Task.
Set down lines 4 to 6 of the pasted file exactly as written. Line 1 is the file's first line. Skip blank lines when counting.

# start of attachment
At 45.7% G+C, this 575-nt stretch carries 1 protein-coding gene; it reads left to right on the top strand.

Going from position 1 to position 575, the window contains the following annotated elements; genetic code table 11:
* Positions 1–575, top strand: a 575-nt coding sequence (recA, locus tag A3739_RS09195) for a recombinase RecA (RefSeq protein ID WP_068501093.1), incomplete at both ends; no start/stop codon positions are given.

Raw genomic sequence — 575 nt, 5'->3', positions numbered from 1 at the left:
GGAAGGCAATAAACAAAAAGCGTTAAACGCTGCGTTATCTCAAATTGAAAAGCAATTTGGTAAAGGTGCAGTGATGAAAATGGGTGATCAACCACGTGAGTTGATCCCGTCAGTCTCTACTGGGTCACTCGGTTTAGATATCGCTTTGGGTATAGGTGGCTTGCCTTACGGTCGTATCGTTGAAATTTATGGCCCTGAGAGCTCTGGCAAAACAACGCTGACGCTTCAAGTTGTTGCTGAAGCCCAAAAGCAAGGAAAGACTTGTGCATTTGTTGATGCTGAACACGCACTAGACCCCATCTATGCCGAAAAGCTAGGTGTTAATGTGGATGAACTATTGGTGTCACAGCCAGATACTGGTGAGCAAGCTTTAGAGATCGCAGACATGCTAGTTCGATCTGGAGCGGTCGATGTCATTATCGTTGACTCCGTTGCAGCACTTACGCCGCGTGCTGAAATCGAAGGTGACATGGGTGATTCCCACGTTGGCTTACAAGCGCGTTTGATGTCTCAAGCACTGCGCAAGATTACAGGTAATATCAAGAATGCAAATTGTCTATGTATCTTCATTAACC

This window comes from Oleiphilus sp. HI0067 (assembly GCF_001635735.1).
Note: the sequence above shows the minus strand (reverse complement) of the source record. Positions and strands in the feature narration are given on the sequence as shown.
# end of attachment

Raw genomic sequence — 575 nt, 5'->3', positions numbered from 1 at the left:
GGAAGGCAATAAACAAAAAGCGTTAAACGCTGCGTTATCTCAAATTGAAAAGCAATTTGGTAAAGGTGCAGTGATGAAAATGGGTGATCAACCACGTGAGTTGATCCCGTCAGTCTCTACTGGGTCACTCGGTTTAGATATCGCTTTGGGTATAGGTGGCTTGCCTTACGGTCGTATCGTTGAAATTTATGGCCCTGAGAGCTCTGGCAAAACAACGCTGACGCTTCAAGTTGTTGCTGAAGCCCAAAAGCAAGGAAAGACTTGTGCATTTGTTGATGCTGAACACGCACTAGACCCCATCTATGCCGAAAAGCTAGGTGTTAATGTGGATGAACTATTGGTGTCACAGCCAGATACTGGTGAGCAAGCTTTAGAGATCGCAGACATGCTAGTTCGATCTGGAGCGGTCGATGTCATTATCGTTGACTCCGTTGCAGCACTTACGCCGCGTGCTGAAATCGAAGGTGACATGGGTGATTCCCACGTTGGCTTACAAGCGCGTTTGATGTCTCAAGCACTGCGCAAGATTACAGGTAATATCAAGAATGCAAATTGTCTATGTATCTTCATTAACC

This window comes from Oleiphilus sp. HI0067 (assembly GCF_001635735.1).